As you might have heard, the Kansas Board Of Education is poised to set back scientific progress by centuries and “tentatively approved new state science standards that weaken the role evolution plays in teaching about the origin of life.” The whole debate was part of a broader attack on evolution by Christian Fundamentalists who are advancing their Creationist agenda in the guise of a less innocuous-sounding faux science called “Intelligent Design.”

Flying Spaghetti Monster
But enough about that; you can hear about that in the “Mainstream Media.” What you haven’t heard about is the more serious decision to actively stifle Pastafarianism, the religious belief in the Flying Spaghetti Monster. Proponents of this theory have recently sent the Kansas School Board an open letter discussing their disappointment over their exclusion from the debate:

Let us remember that there are multiple theories of Intelligent Design. I and many others around the world are of the strong belief that the universe was created by a Flying Spaghetti Monster. It was He who created all that we see and all that we feel. We feel strongly that the overwhelming scientific evidence pointing towards evolutionary processes is nothing but a coincidence, put in place by Him.

I think we can all look forward to the time when these three theories are given equal time in our science classrooms across the country, and eventually the world; One third time for Intelligent Design, one third time for Flying Spaghetti Monsterism, and one third time for logical conjecture based on overwhelming observable evidence.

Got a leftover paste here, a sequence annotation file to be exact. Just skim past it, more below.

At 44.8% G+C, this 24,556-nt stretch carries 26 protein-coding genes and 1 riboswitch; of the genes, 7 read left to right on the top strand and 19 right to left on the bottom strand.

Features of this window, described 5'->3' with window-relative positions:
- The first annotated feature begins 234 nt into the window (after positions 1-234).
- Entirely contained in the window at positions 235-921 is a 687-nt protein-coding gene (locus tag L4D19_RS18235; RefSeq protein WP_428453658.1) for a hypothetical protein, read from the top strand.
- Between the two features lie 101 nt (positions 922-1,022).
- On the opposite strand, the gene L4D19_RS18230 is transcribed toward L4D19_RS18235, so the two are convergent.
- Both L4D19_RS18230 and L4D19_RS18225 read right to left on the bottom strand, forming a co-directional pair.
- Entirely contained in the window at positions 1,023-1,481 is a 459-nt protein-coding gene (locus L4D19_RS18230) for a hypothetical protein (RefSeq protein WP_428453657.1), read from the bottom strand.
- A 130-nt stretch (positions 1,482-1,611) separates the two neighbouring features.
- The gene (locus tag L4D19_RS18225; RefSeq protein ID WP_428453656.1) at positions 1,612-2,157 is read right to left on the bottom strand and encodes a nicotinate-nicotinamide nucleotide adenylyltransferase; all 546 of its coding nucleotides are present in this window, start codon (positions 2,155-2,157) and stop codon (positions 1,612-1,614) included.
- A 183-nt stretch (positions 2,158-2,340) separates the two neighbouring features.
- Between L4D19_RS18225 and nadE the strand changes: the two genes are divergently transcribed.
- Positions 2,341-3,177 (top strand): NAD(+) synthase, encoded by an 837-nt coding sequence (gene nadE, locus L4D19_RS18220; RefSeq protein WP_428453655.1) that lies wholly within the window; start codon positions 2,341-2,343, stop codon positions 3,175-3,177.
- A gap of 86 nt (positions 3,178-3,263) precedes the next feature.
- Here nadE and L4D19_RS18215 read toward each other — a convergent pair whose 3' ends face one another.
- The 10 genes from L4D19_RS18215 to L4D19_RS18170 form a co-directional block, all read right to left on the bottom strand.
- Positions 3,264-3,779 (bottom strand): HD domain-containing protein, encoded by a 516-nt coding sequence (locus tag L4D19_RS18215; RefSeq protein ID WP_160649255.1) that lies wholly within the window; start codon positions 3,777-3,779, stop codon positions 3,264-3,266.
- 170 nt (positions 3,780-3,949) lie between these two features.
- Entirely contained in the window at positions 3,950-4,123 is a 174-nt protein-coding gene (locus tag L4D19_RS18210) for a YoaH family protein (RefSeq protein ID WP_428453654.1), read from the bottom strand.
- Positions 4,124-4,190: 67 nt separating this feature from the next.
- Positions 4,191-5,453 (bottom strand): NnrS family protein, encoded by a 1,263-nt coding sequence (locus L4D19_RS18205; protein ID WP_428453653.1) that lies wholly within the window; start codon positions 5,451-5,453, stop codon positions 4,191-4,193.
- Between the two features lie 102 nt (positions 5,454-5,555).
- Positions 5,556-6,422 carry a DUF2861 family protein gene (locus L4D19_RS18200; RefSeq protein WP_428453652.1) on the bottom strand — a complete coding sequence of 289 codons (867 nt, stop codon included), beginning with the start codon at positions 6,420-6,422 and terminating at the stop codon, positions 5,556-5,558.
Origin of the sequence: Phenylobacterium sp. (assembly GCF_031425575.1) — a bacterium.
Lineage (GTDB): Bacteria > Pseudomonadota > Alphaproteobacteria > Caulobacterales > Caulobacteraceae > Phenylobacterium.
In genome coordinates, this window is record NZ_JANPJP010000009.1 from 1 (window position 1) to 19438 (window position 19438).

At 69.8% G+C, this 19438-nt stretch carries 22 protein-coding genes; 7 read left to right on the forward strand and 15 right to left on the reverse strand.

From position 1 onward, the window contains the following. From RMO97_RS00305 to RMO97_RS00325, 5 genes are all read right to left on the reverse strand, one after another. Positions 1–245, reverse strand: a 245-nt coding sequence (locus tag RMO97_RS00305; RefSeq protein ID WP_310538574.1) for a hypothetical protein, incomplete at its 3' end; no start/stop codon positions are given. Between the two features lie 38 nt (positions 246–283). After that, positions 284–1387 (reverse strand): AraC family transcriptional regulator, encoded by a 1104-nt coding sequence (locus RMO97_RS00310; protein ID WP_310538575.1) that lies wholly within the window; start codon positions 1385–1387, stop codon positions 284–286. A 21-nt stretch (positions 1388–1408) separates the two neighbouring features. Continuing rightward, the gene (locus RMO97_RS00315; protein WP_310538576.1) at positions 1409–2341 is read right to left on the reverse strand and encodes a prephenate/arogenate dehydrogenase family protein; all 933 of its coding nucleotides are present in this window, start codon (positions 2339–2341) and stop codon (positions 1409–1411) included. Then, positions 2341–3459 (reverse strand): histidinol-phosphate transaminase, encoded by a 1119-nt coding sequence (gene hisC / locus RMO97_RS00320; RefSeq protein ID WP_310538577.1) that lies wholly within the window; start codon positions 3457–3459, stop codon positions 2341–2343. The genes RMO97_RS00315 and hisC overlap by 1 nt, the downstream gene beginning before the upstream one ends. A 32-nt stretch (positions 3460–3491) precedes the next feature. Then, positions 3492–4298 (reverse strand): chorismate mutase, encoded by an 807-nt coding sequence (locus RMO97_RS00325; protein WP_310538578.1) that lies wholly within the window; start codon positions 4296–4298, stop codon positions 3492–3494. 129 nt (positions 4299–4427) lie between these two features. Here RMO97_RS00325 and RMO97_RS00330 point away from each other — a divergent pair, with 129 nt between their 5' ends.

You should definitely look at the rest of the site, as the conspiracy extends much further. You are probably not aware that “global warming, earthquakes, hurricanes, and other natural disasters are a direct effect of the shrinking numbers of Pirates since the 1800s.” Think about it!

Obviously, this is not a real religious belief (yet) but was rather created to highlight the lack of scientific merit in “Intelligent Design.” Thankfully, as demonstrated by several responses from members of the Kansas School Board, not everyone on that board is totally ignorant. Unfortunately, they are in the minority:

Dear Mr. Henderson, Thanks for your message. Thanks for the laugh. Your web site is fascinating. I will add your theory to a long list of alternative theories I intend to introduce when it is appropriate. I am practicing how to do this with a straight face which is difficult since it’s such a ridiculous subject; it is also very sad that we are even having the discussion.

I will be one of the four member minority who will be voting against the flawed science standards currently being proposed by the six member majority.
Sincerely, Sue Gamble


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